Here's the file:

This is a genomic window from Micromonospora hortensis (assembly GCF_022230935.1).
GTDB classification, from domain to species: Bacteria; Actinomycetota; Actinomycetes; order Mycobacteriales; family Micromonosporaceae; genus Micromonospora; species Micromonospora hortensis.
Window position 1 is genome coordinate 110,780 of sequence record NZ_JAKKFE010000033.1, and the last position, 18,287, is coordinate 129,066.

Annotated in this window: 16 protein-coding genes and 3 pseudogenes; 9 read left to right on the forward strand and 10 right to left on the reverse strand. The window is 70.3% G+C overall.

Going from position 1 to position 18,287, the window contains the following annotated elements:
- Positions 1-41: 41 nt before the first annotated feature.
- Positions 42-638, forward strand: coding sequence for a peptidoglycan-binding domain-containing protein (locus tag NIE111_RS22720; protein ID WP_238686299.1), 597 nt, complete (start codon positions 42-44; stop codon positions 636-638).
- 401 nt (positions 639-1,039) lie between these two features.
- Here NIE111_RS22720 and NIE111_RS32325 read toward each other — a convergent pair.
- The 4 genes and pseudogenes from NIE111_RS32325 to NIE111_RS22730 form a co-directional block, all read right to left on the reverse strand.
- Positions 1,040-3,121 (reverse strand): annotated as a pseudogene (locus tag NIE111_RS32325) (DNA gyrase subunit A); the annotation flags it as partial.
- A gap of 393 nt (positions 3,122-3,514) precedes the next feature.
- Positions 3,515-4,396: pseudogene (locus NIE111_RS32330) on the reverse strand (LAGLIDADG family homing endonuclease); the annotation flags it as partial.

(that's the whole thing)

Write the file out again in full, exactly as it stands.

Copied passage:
This is a genomic window from Micromonospora hortensis (assembly GCF_022230935.1).
GTDB classification, from domain to species: Bacteria; Actinomycetota; Actinomycetes; order Mycobacteriales; family Micromonosporaceae; genus Micromonospora; species Micromonospora hortensis.
Window position 1 is genome coordinate 110,780 of sequence record NZ_JAKKFE010000033.1, and the last position, 18,287, is coordinate 129,066.

Annotated in this window: 16 protein-coding genes and 3 pseudogenes; 9 read left to right on the forward strand and 10 right to left on the reverse strand. The window is 70.3% G+C overall.

Going from position 1 to position 18,287, the window contains the following annotated elements:
- Positions 1-41: 41 nt before the first annotated feature.
- Positions 42-638, forward strand: coding sequence for a peptidoglycan-binding domain-containing protein (locus tag NIE111_RS22720; protein ID WP_238686299.1), 597 nt, complete (start codon positions 42-44; stop codon positions 636-638).
- 401 nt (positions 639-1,039) lie between these two features.
- Here NIE111_RS22720 and NIE111_RS32325 read toward each other — a convergent pair.
- The 4 genes and pseudogenes from NIE111_RS32325 to NIE111_RS22730 form a co-directional block, all read right to left on the reverse strand.
- Positions 1,040-3,121 (reverse strand): annotated as a pseudogene (locus tag NIE111_RS32325) (DNA gyrase subunit A); the annotation flags it as partial.
- A gap of 393 nt (positions 3,122-3,514) precedes the next feature.
- Positions 3,515-4,396: pseudogene (locus NIE111_RS32330) on the reverse strand (LAGLIDADG family homing endonuclease); the annotation flags it as partial.